3.2. Entropy calculations
Fig. 1 suggest that evaluation results should be fairly insensitive to assumed symptom distribution type. This observation has been confirmed in practice. Fig. 3 shows examples of entropy time histories for the unit under consideration. Values of $h\left(\theta \right)$ have been calculated from Eqs. (7)(9).
It is easily seen that, despite some differences, all three distributions yield results that, from the qualitative point of view, are very similar. If we are reasoning in terms of entropy decrease with time, symptom assessment results shall not be affected by distribution choice. We may thus employ normal distribution, which is convenient from the point of view of calculations. Moreover, certain software packages sometimes reject data when fitting Weibull or gamma distribution, if the fitting algorithm is attempting to ‘stretch’ the probability distribution function onto the region of negative symptom values. Normal distribution does not have this disadvantage.
Fig. 3Continuous entropy time histories determined with the assumptions of Weibull (W), normal (N) and gamma (G) distributions; 200 MW unit, front highpressure turbine bearing, horizontal direction, 5 kHz band a) and rear highpressure turbine bearing, axial direction, 2 kHz band b). Entropy given in nats (b=e in Eq. (6))
a)
b)
3.3. Representativeness factor
A question may be asked if the rate of entropy drop with time (i.e. the value of $dh/d\theta $) should be accepted as the sole criterion of symptom suitability. From earlier considerations it may be stated, in a somewhat descriptive manner, that with increasing $\theta $ we observe the phenomenon of process organization about some monotonically increasing curve, namely symptom life curve. Entropy is a measure of this organization. In such approach, the symptom life curve is in fact neglected.
Fig. 4Normalized symptom (squares) and continuous entropy (circles): 200 MW turbine unit, front highpressure turbine bearing, horizontal direction, 8 kHz band. Entropy given in nats (b=e in Eq. (6))
The problem is illustrated by an example shown in Fig. 4. It is easily seen that, apart from some apparently random fluctuations that have not been removed by peak trimming, symptom evolution is very slow and increasing trend almost unnoticeable. On the other hand, there is a strong entropy decrease starting about $\theta =$ 4000 days, which indicates a high degree of process organization. We may conclude that this organization does take place, but about a curve that is fairly insensitive to object condition parameters, in this case represented by $\theta $.
A measure should thus be conceived in the ICM method that would combine both entropy decrease and sensitivity to object condition. Such measure may be referred to as the representativeness factor $R$. The simplest approach is to assume that the following approximations are valid:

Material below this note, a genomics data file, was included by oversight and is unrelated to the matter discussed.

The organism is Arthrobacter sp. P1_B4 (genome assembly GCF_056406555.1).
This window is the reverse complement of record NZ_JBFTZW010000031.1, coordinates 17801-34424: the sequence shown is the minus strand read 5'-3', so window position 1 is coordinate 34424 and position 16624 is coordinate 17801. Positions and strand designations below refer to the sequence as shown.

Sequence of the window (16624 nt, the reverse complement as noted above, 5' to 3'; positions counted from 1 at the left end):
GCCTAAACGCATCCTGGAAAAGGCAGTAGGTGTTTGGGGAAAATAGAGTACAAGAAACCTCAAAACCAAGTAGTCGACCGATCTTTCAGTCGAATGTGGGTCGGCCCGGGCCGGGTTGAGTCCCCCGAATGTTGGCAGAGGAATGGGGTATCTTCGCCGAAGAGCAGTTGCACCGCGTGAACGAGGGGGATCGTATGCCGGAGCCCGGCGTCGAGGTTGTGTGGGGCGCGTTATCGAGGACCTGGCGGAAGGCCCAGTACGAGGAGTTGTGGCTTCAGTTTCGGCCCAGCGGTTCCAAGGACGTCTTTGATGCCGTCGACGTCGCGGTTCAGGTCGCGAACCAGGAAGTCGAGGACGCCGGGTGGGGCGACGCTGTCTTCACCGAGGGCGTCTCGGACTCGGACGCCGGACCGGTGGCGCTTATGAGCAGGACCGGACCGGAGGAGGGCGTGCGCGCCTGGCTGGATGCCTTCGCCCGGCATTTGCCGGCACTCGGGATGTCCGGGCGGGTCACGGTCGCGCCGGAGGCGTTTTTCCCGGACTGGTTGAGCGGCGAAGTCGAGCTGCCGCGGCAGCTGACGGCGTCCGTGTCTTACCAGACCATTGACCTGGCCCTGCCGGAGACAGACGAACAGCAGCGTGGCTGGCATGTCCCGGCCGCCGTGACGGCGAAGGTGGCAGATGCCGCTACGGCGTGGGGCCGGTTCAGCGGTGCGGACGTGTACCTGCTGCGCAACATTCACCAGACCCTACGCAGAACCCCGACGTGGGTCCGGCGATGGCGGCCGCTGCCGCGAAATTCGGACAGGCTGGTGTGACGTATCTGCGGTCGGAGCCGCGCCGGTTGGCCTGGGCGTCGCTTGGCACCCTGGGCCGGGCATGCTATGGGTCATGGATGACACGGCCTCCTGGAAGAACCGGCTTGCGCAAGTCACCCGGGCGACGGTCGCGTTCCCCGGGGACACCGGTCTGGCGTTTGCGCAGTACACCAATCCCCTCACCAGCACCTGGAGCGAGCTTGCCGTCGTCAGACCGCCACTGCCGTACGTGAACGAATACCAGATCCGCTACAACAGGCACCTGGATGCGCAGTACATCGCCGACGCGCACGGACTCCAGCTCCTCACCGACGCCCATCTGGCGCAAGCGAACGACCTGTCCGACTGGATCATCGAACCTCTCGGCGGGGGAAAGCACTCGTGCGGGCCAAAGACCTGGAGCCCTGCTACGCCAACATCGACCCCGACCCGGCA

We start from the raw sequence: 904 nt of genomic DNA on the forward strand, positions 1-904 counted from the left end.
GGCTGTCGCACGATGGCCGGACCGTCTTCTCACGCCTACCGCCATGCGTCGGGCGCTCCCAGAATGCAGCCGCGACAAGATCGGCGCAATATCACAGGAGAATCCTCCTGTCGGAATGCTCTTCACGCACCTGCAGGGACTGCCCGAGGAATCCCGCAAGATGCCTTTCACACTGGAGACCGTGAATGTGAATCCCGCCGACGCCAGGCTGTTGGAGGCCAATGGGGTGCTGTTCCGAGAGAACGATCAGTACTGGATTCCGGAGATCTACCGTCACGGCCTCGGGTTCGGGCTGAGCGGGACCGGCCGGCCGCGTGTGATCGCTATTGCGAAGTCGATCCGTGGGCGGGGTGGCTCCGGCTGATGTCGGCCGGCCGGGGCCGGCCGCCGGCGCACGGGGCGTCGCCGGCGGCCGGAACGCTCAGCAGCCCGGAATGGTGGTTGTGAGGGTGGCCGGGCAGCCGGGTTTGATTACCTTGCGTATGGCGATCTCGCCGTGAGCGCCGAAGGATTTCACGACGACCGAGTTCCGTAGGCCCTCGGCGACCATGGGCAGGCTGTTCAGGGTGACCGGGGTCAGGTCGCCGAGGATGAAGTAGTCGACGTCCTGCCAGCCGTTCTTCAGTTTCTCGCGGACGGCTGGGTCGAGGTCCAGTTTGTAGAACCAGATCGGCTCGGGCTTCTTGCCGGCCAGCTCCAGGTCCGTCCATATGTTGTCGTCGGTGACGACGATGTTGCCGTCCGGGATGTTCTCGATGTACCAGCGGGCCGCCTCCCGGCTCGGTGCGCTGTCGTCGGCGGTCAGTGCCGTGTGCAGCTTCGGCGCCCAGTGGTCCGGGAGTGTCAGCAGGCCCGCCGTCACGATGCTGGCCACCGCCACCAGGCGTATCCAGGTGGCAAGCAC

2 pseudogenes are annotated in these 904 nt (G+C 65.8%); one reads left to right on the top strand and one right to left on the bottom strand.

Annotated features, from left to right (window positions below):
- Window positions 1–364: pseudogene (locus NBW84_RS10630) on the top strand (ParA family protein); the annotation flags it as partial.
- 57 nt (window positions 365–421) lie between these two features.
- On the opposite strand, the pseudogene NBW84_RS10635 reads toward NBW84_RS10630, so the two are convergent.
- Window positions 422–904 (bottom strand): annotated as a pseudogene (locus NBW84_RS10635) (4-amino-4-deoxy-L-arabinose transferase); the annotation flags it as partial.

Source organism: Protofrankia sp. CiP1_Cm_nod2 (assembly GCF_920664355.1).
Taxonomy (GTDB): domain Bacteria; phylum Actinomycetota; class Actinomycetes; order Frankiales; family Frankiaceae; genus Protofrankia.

and define $R=BC$. With such assumptions, $R$ should be positive and as high as possible; obviously positive values of $R$ resulting from negative $B$ and negative $C$ should be rejected. Approximations given by Eqs. (17) and (18) are quite rough – especially the latter – and suitable only for qualitative comparison. Such combination of two criterions seems, however, more meaningful than any of them alone.
4. Results and discussion
Although both methods can be employed irrespective of the number of symptoms, for the sake of clarity an initial selection has been performed. For each measurement point and direction, SVD method has been used to identify two most representative symptoms. An example is shown in Fig. 5. In this manner, twelve symptoms for further analysis are selected.
Fig. 5200 MW unit, front highpressure turbine bearing, horizontal direction; a) contributions of individual singular values into the generalized fault; b) contributions of individual symptoms into three first singular values. Time elapsed θ has been accounted for as a symbol labelled 1, hence the number of symptoms is eleven
a)
b)
Situation illustrated in Fig. 5 may be considered typical for a turbine with long operational record. In Fig. 5(a) it is clearly seen that one singular value is dominant, with the contribution into the generalized fault of over 60 percent. This means that dominant failure mechanism has already formed. Fig. 5(b) shows in turn that contributions of two symptoms – labelled 9 and 10 – into first three singular values are dominant, a few times higher than those of the remaining ones. These symptoms are selected for this particular measurement point and direction.